We (my partner, myself, and four of our friends) flew to the Netherlands for a short winter break at the start of December, and spent four days traipsing across one of the most incredible cities in Europe. As always, I wish I’d taken more photographs, but even so I’m not sure I could have accurately captured Amsterdam in its true gloom and beauty.
I’d like to be better at travel writing, and learn to translate a city into words in a way that doesn’t just reel off a list of hotspots and recommendations. That part is always the easiest. I could write about the ease of eating as a vegetarian, with our multiple stops at Bagel and Beans and the Foodhallen in Oud-Wes. Burning our lips on the stupid delicious Belgian fries at Mannekin Frites, the six of us huddled together in a doorway to take shelter from the rain. Devouring vegan dutch pancakes at The Happy Pig in the Red Light District.
Walking solemnly past the Anne Frank house, pausing for a quick look but continuing on our way because we weren’t organised enough to book tickets weeks in advance. Touring the Van Gogh Museum, consumed by a brilliant and sad life.
The double-decker train to The Hague; the walk from the station to Mauritshuis in pursuit of Fabritius’ (and Tartt’s) goldfinch. The stormy blues and gold flecks of Dutch Golden Age paintings. The rooms themselves - windows framed in deep mahogany, with shades of blue and olive green papered across the walls.
My literary companion of choice wasThe Miniaturist by Jessie Burton, so the flight and in-between parts of the trip were spent weaving through the canal-side passages of seventeenth century Amsterdam. The terrains of fiction became layers on top of my own experiences of the city. What I discovered was that good literature could capture a more pigmented, textured feeling of a place than any TripAdvisor listicle or city guide. It’s a different kind of accuracy - of sensation, of emotion, riddled with truths that align the text with verifiable geography.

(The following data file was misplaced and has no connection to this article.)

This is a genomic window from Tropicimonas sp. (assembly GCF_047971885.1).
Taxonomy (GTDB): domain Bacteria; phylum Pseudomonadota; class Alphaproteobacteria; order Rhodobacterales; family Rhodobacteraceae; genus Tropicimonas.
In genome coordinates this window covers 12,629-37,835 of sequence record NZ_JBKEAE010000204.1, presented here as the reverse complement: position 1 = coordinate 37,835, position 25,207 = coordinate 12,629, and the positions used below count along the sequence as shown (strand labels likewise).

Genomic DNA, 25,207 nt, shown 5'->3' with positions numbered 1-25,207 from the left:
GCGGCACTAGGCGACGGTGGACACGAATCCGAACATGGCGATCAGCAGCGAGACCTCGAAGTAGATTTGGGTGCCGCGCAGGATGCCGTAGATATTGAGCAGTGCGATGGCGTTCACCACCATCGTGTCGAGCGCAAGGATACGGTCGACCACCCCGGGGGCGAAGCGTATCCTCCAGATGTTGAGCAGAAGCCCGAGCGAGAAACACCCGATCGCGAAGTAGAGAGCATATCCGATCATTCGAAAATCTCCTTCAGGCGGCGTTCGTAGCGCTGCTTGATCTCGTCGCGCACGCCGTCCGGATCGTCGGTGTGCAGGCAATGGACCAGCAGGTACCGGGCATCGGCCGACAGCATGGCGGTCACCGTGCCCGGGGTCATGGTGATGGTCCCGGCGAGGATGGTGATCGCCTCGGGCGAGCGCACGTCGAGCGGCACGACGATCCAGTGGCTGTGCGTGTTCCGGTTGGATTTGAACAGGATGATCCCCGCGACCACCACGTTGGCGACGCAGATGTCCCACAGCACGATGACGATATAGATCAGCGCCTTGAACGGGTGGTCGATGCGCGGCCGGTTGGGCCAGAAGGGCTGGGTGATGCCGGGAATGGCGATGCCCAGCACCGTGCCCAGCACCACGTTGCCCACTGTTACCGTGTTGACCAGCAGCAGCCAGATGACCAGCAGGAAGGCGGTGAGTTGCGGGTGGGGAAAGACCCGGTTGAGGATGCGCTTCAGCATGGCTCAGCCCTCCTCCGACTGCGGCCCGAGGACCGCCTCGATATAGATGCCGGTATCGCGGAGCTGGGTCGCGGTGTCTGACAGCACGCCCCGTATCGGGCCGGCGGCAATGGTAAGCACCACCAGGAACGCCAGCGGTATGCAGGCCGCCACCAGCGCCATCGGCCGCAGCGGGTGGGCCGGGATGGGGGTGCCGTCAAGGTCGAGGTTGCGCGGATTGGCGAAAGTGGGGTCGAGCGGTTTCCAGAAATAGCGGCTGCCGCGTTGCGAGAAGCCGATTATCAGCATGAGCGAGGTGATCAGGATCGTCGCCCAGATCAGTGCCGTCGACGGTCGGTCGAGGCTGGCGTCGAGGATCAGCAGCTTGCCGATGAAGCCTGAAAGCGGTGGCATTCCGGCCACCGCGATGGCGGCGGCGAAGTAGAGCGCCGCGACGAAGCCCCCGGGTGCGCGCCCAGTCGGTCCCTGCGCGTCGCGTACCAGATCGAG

Good travel writing can and should do just this, serving memory and communication in equal measure. It should give your reader the opportunity to recall and reflect on something they haven’t experienced, but feel as though they have.
In a recent interview with The Paris Review, Jan Morris was asked why she is hesitant towards being called a travel writer. Her response? "I resist the idea that travel writing has got to be factual."
I remember the colours of Dutch paintings and the sweet, crisp December air far more clearly than the number of tram stops between the Rijksmuseum and our hotel. These are the things you can’t quite research, and won’t fully understand until you arrive.
But good writing (fiction and non-fiction, equally) can offer a window into experience. And the view through a window is plenty - certainly enough for your imagination to run amok on undiscovered ground.
'Accuracy' and 'truth' are not necessarily synonymous with one other. Perhaps it is possible to communicate stronger and brighter truths if you are less bothered with trivial accuracies.